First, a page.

The Indian Olympic Association has decided that India will not win a medal in football at the 2018 Asian Games.
More than a month before the Games even get underway in Indonesia, the IOA –or ‘Team India’ as it has rebranded itself on social media– has made an executive decision ‘following Government guidelines’ that the same sport that India hosted an age group World Cup in last year, is now, not good enough to participate at an event they have been invited for.
The ‘Government guidelines’ that the IOA is citing at this time is the rule that says India will send only those teams that are within the top 8 rankings among competing nations to Indonesia. Meaning, they believe India don’t stand a chance for a medal in football simply because the rankings say so. India are ranked 13th among the Asian Games teams.
Would this be a good time to point out that India is sending a 500+ contingent to the Asian Games?
Would that then mean India is expected to win at least 300 medals in Indonesia?
Has India become a sporting super power and forgot to inform, well, India?
After having been taken through the same drill before the last Asian Games as well, the All India Football Federation (AIFF) has now simply volunteered to pay for the travel and stay of their teams in Indonesia and are awaiting a reply from the Narinder Batra-led IOA.
"I wrote a letter to the IOA explaining our disappointment and unhappiness of this decision without really consulting with us and trying to understand what is happening in football world. If expenses are an issue we are willing to pay for the team's travel and stay," AIFF general secretary Kushal Das said.
If India do miss out, this will be the first time since the 1994 Hiroshima Asiad that the team will not be represented at the Games.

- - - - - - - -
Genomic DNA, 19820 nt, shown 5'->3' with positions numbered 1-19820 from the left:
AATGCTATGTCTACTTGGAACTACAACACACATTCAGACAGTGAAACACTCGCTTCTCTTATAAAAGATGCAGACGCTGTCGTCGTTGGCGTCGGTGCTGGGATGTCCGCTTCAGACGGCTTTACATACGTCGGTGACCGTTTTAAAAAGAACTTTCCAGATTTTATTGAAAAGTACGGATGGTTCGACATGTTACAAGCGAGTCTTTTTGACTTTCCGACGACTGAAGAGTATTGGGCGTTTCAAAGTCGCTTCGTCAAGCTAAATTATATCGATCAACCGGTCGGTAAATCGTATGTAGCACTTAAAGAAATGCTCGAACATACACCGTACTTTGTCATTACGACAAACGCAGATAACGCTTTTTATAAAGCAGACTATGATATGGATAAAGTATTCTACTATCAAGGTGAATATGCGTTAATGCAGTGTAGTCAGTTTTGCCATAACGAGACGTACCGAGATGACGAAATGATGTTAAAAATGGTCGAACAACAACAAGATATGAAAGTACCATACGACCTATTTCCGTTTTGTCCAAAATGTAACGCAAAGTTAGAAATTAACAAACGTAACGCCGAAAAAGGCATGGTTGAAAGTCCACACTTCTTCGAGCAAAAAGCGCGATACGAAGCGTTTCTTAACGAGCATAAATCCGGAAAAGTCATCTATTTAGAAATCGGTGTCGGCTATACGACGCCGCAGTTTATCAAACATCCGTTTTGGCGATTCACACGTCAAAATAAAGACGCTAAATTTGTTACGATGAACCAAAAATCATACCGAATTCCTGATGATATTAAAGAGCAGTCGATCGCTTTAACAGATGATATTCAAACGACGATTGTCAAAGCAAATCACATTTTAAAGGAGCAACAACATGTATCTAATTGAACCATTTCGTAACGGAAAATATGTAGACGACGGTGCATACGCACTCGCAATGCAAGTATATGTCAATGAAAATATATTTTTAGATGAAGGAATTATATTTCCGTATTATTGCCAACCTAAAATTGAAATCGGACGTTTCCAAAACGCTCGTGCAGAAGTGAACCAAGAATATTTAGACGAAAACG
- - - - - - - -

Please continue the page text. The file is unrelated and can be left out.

Rankings Not Correct Measure
Football at the Asian Games is an Under-23 event with only three over-age players being allowed. Interestingly though, the rankings that have been taken into account by the IOA are that of the senior team. It is Sunil Chhetri’s Blue Tiger’s who are ranked 14th in Asia but the players we would have seen in Indonesia would be more from Amarjit Singh Kiyam’s Under-17 team that played the World Cup at home last year.
After having invested millions on grooming the young stars who took the field at the World Cup, would another outing have been too much for the powers that be?
Why Refuse Exposure?
Unlike track-and-field events or tennis or hockey, age-group football doesn't have too many events that India could send their players to. So, when the opportunity does arise to level up against rivals from the continent, why not participate and see how the team measures up? Why simply reject the idea based on the flawed logic of rankings?
Especially at a time when India is finally embracing the sport?
Last year the country came together to host the Under-17 FIFA World Cup. India has qualified for the Asian Cup next year after a gap of 11 years and a lot of the Under-23 stars will be part of that team as well. So why not let them face off against others of their age-group?
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